All Merola participants can be seen next month in “Back Home: Through the Stage Door,” a digital production filmed on location in early July at the historic Herbst Theatre, with the entire 2021 Merola ensemble performing classics and lesser known gems. Free on-demand streaming of “Back Home: Through the Stage Door” will be available to Merola members beginning August 13, and free to the public beginning August 27. For more information or to become a Merola member, visit www.merola.org.

 

San Francisco Opera Center Artistic Director Carrie-Ann Matheson and General Manager Markus Beam noted, “The health and well-being of our artists, faculty, and staff has been and must remain our top priority,” adding that some participants will continue their Merola summer training virtually. The 2021 Merola Stage Director Audrey Chait, as originally announced, will direct the Merola Grand Finale. 


 

Monday, July 19, 2021

Museum Mondays


Anesthesia Set (19th c.?)
Old Operating Theatre and Herb Garrett
London, November, 2019

 

Friday, July 16, 2021

Friday Photo



1990s Advertising Displays
Discarded recently; now I'm a little sorry about it.

 

Thursday, July 15, 2021

Mark Hanson Leaving SFS


Davies Symphony Hall
Photo by Lisa Hirsch


Oh, now, this is a big shock:

SAN FRANCISCO, CA—On behalf of the San Francisco Symphony, President Priscilla B. Geeslin announced today that the Board of Governors has accepted Mark C. Hanson’s resignation from his position as Chief Executive Officer, effective August 31, 2021. 

Mark Hanson stated, “The San Francisco Symphony is a dynamic organization, and it has been a true honor to lead them through complex transitions and challenges. With the San Francisco Symphony now back up and performing as a full ensemble for live audiences following our successful pandemic pivots, I have decided that this is the right time to pursue my next professional opportunity within a different environment. I am proud of what we have been able to achieve over the past four years: from implementing a multi-year financial plan that put the organization on a path to restoring stability and establishing a multi-constituency Diversity, Equity and Inclusion Workgroup; to successfully celebrating the conclusion of Music Director Michael Tilson Thomas’ tenure, and more recently engaging new Music Director Esa-Pekka Salonen.” 

San Francisco Symphony President Priscilla Geeslin said, “The Board fully understands Mark’s decision and thanks him for his steadfast work with appreciation for the experience, commitment, and passion with which he led the San Francisco Symphony over the past four years. We wish him all the best as he moves on.”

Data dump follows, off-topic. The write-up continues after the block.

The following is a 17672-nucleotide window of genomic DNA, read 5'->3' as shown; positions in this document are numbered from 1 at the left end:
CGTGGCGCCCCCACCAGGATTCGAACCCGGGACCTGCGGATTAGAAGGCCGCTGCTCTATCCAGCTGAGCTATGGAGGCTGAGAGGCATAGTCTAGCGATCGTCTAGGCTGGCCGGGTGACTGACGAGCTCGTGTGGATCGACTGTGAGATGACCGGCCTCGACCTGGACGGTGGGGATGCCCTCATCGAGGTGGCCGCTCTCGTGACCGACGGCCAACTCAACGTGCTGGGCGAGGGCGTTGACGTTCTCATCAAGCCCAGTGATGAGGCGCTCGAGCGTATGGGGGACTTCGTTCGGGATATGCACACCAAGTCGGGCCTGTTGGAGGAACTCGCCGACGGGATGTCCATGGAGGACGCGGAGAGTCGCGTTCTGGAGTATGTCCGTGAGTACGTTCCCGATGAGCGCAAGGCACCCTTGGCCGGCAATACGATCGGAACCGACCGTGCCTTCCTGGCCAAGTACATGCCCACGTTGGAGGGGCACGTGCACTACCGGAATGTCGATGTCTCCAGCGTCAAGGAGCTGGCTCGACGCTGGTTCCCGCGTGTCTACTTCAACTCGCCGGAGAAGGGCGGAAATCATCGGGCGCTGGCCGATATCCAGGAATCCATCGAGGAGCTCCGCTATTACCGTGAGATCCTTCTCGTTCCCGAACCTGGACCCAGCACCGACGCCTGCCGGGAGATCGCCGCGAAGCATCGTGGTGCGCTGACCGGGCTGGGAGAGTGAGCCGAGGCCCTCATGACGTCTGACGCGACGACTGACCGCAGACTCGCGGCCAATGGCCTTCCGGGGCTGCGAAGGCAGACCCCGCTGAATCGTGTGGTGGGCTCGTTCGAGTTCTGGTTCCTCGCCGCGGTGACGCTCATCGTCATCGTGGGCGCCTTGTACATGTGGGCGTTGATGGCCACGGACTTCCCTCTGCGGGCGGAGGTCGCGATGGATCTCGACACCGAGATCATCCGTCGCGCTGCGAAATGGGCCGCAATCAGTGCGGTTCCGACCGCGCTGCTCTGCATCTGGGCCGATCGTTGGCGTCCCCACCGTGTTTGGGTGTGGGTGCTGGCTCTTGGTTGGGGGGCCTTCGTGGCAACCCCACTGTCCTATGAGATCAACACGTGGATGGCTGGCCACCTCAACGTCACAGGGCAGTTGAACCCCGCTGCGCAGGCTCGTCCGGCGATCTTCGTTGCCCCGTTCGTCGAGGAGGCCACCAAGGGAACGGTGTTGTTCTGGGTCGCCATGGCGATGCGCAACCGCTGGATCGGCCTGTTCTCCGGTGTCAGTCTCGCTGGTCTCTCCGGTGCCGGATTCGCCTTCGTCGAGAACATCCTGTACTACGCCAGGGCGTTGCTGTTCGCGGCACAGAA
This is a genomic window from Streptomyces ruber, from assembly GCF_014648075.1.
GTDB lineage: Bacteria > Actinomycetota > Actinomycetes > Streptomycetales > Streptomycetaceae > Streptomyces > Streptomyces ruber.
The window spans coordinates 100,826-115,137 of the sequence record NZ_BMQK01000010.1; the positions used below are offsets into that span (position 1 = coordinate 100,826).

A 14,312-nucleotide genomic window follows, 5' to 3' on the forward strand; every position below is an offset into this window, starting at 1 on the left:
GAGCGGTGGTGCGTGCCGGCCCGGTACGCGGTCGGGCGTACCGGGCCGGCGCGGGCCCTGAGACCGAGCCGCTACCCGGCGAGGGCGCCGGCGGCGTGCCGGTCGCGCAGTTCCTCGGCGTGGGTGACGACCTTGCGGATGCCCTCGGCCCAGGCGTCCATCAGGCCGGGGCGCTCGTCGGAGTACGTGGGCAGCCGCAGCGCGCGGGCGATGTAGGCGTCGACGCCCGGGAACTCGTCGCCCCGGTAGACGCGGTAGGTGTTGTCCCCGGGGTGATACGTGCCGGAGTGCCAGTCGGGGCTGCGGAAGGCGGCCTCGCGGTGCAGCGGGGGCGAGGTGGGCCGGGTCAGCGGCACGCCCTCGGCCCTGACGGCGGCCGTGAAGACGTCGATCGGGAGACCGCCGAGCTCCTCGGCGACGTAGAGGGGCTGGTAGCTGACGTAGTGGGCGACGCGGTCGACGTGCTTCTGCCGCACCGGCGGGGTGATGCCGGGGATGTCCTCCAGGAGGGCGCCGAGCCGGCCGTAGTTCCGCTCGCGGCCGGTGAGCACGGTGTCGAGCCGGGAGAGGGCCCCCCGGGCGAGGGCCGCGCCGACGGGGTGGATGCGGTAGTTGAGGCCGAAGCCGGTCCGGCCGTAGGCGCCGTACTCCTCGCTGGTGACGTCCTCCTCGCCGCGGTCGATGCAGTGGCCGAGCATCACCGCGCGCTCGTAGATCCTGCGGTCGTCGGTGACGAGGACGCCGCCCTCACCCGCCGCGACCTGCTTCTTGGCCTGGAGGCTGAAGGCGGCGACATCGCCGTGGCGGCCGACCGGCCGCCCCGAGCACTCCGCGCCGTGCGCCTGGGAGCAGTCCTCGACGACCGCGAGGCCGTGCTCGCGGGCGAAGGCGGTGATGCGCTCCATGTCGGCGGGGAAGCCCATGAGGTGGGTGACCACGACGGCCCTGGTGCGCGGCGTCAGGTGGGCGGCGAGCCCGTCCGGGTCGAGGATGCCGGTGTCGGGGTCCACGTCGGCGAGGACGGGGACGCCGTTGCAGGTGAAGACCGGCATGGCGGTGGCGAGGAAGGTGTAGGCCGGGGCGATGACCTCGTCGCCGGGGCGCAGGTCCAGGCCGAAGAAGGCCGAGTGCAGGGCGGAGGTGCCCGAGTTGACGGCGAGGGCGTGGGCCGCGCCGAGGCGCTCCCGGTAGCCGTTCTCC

To ensure continuity moving forward, Matthew Spivey has been appointed Interim CEO. Spivey is currently Chief Programming Officer of the San Francisco Symphony and has been with the organization for five years.

Here's a CEO who didn't have labor problems, made the most unexpected and fabulous music director hire, and kept the orchestra moving through the pandemic. I'm really flabbergasted. I mean, I sincerely hope that there isn't Bad Stuff we don't know about behind this change. (Update: I would like to note that if there were Bad Stuff, it's probable that he would have been fired and walked out of Davies immediately.)

Updated: Looks as though Joshua Kosman had an hour's lead on this, that is, not much more than the rest of us.

Raised Eyebrows


Santa Fe Opera House and Parking Lot
Photo by Lisa Hirsch


The new John Corigliano / Mark Adamo opera, The Lord of Cries, will have its world premiere on Saturday, July 17, 2021. That's in a little over two days from now. So it was...surprising....to receive the following in a press release from Santa Fe Opera:

Apprentice Singer Kathryn Henry will assume the role of Lucy Harker inJohn Corigliano and Mark Adamo’s world premiere opera The Lord of Cries opening on Saturday, July 17, replacing Susanna Phillips.

The rest of the press release is about the opera, the season, cast changes announced previously, etc.  The above doesn't include anything about why Phillips is being replaced, not even the usual "...has withdrawn for personal reasons."

The last time I can remember a singer leaving a production this close to opening for reasons other than illness or injury was back in 2007, when David Gockley fired Hope Briggs from that season's Don Giovanni right after the dress rehearsal, with Elza van den Heever (who was then an Adler Fellow) stepping in to replace her.